Classy Frugality

Making the most of life while living on a budget

Month: May 2014

Ode to 27

Yesterday was my 27th birthday.

In some ways, I feel old, in other ways I feel really young. I think I’ve learned a lot over my life, and so for you today I have 27 things that I have learned in my lifetime. (I’ve grouped them into different categories for your convenience.)

Ready? Here we go. 

 

Money

1. Most money is just numbers on a paper (ex. your bank account balance) or theory (ex. your house may be “worth” $500,000, but unless someone buys it, you won’t have $500,000 in your pocket).

2. Budgets really do make you feel like you’re in more control, not the other way around. Seriously.

3. Credit cards are not evil, but even people with the best intentions can get conned by the marketing scheme. (Including Fred and me!)

4. Making more money seems exciting, but once you have more, it’s just more responsibility.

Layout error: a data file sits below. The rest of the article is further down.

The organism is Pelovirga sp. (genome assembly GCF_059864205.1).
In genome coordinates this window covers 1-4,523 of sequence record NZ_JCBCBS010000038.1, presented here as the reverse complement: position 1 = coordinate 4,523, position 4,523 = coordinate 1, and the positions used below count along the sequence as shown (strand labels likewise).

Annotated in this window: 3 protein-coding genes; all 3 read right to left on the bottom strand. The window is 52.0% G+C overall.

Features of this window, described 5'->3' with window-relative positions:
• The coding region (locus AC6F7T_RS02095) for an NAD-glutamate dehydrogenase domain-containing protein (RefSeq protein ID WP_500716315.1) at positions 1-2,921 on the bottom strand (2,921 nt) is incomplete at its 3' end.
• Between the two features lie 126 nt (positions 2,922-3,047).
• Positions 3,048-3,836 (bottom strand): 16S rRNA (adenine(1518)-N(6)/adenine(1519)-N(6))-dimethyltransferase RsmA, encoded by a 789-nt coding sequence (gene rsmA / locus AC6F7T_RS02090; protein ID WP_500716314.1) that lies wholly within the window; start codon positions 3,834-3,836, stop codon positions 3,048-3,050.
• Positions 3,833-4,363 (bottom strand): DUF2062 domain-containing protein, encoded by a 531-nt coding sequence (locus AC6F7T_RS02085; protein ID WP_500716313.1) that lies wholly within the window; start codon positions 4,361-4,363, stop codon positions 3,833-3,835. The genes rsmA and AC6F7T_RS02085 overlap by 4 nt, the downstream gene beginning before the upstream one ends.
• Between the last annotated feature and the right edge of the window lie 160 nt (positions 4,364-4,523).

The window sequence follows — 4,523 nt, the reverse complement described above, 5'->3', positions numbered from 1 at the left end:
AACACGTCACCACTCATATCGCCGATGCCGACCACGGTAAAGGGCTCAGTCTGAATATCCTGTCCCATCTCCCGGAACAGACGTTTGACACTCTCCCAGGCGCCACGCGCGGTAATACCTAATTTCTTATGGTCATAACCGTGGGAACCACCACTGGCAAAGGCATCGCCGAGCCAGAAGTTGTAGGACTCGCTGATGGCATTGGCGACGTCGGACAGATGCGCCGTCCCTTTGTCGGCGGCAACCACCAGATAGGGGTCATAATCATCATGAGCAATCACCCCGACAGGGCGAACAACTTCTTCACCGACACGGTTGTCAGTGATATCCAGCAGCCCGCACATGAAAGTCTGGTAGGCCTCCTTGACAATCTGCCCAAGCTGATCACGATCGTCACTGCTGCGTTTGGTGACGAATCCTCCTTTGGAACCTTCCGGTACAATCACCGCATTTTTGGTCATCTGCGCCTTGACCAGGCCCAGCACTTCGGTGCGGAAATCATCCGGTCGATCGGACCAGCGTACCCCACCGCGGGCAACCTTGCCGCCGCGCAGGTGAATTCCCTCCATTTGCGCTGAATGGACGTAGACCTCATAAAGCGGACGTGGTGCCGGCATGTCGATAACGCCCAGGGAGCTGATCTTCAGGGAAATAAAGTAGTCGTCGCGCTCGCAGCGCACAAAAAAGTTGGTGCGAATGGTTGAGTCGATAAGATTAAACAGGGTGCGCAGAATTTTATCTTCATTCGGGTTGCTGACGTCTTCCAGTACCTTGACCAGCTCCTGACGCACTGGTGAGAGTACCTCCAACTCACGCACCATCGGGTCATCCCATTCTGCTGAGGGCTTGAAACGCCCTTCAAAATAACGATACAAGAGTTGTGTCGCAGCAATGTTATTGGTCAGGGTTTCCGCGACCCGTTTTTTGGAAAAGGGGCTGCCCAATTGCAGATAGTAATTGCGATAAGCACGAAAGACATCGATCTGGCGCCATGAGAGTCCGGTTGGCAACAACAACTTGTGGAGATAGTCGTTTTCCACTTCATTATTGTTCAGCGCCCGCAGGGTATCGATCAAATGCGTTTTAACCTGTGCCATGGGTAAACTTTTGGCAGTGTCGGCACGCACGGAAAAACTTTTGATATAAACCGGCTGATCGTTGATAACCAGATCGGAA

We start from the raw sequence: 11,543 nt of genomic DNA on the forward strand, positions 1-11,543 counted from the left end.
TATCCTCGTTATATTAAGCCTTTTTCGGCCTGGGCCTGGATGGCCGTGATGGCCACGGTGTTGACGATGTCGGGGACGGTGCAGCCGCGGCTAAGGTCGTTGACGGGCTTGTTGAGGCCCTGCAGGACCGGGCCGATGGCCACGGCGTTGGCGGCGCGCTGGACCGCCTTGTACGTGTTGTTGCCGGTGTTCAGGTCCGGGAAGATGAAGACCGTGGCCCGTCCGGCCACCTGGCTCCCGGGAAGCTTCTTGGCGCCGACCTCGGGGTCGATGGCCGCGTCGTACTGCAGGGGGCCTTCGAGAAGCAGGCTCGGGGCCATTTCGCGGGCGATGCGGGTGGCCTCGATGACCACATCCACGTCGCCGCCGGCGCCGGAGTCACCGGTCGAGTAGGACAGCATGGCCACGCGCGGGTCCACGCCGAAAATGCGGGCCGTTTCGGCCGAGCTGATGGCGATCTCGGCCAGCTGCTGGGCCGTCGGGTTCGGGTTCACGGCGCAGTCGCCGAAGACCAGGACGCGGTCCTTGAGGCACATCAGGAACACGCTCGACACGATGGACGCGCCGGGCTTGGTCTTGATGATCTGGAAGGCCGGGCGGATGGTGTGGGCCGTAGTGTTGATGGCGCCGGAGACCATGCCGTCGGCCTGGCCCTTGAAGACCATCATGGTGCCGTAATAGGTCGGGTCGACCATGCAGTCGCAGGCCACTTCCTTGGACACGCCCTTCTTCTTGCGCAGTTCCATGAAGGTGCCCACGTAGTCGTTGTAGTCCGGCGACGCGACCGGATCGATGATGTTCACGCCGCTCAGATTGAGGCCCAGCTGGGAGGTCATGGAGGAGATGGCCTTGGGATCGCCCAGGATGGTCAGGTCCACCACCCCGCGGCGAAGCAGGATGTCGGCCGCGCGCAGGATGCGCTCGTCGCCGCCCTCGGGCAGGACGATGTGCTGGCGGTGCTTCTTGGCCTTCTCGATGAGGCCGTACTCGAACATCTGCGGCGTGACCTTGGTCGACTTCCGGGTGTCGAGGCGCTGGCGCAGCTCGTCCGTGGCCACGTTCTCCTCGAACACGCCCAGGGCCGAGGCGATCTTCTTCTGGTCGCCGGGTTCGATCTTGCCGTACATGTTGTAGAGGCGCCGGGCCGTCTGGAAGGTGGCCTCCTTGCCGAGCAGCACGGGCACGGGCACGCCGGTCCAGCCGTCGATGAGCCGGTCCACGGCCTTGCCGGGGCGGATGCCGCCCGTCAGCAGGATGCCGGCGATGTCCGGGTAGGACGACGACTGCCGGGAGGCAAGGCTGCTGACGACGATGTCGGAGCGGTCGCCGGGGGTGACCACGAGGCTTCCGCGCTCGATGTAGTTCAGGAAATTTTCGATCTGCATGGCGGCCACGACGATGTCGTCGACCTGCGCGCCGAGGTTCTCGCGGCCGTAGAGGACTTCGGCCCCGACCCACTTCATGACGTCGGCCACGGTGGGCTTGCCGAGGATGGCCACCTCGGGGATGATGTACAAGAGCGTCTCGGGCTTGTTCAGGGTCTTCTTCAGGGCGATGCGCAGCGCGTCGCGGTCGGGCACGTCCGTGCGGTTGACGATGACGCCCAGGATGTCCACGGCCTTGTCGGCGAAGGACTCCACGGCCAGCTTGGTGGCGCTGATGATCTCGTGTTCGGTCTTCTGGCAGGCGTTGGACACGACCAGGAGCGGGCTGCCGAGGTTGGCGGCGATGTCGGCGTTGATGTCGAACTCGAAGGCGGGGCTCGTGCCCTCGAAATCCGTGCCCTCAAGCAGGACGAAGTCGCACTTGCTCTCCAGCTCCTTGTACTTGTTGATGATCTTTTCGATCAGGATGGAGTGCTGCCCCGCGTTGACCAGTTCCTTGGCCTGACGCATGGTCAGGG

5. There is nothing you can buy that is more satisfying than paying off the debt that you owe. 

 

Kitchen

6. Never microwave coffee tumblers, especially ones that are metal (they will spark).

7. Mold grows the opposite colour of the of the food it’s on (ex. green mold on white bread so you can see it).

8. Rice does not freeze well. It tastes really mealy – not worth it.

9. Making things from scratch almost always saves money, and it tastes better (ex. chocolate chip cookies).

10.  Lemon juice cleans rust off of knives. 

 

Work

11. Doing what is expected of you doesn’t set you apart: you need to do more than is expected to be noticed.

12. It’s always better to over-dress than under-dress.

13.  Always plan to arrive early, especially for a job interview. Chances are you’ll be running a bit behind, and with that extra buffer, you’ll never be late. (And if you’re like me, it allows time to get lost if you’re headed to a new place.)